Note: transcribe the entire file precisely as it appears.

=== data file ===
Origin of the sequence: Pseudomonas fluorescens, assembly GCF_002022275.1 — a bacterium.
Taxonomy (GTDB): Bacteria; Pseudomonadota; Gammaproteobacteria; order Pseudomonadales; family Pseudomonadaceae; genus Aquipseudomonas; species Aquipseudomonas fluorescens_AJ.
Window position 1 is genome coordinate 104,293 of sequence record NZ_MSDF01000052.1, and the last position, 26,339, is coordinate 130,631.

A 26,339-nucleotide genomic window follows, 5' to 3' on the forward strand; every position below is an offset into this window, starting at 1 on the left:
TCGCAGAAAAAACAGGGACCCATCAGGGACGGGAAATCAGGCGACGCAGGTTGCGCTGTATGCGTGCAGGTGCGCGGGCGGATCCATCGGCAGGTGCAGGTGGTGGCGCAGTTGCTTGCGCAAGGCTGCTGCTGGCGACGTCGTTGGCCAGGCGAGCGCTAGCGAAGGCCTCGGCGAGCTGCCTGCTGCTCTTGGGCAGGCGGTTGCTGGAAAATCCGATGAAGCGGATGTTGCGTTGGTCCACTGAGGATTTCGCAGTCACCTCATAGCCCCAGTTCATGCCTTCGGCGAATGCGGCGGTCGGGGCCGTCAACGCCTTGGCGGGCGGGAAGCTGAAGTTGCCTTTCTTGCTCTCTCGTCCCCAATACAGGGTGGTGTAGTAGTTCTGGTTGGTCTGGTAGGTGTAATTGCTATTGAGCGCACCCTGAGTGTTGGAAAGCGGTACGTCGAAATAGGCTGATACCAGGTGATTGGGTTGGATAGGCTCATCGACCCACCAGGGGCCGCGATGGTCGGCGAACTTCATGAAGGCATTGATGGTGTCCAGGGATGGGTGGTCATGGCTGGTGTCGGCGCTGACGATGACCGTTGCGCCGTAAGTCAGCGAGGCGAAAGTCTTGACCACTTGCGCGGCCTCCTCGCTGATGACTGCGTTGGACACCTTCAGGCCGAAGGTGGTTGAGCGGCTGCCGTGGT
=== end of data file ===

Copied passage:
Origin of the sequence: Pseudomonas fluorescens, assembly GCF_002022275.1 — a bacterium.
Taxonomy (GTDB): Bacteria; Pseudomonadota; Gammaproteobacteria; order Pseudomonadales; family Pseudomonadaceae; genus Aquipseudomonas; species Aquipseudomonas fluorescens_AJ.
Window position 1 is genome coordinate 104,293 of sequence record NZ_MSDF01000052.1, and the last position, 26,339, is coordinate 130,631.

A 26,339-nucleotide genomic window follows, 5' to 3' on the forward strand; every position below is an offset into this window, starting at 1 on the left:
TCGCAGAAAAAACAGGGACCCATCAGGGACGGGAAATCAGGCGACGCAGGTTGCGCTGTATGCGTGCAGGTGCGCGGGCGGATCCATCGGCAGGTGCAGGTGGTGGCGCAGTTGCTTGCGCAAGGCTGCTGCTGGCGACGTCGTTGGCCAGGCGAGCGCTAGCGAAGGCCTCGGCGAGCTGCCTGCTGCTCTTGGGCAGGCGGTTGCTGGAAAATCCGATGAAGCGGATGTTGCGTTGGTCCACTGAGGATTTCGCAGTCACCTCATAGCCCCAGTTCATGCCTTCGGCGAATGCGGCGGTCGGGGCCGTCAACGCCTTGGCGGGCGGGAAGCTGAAGTTGCCTTTCTTGCTCTCTCGTCCCCAATACAGGGTGGTGTAGTAGTTCTGGTTGGTCTGGTAGGTGTAATTGCTATTGAGCGCACCCTGAGTGTTGGAAAGCGGTACGTCGAAATAGGCTGATACCAGGTGATTGGGTTGGATAGGCTCATCGACCCACCAGGGGCCGCGATGGTCGGCGAACTTCATGAAGGCATTGATGGTGTCCAGGGATGGGTGGTCATGGCTGGTGTCGGCGCTGACGATGACCGTTGCGCCGTAAGTCAGCGAGGCGAAAGTCTTGACCACTTGCGCGGCCTCCTCGCTGATGACTGCGTTGGACACCTTCAGGCCGAAGGTGGTTGAGCGGCTGCCGTGGT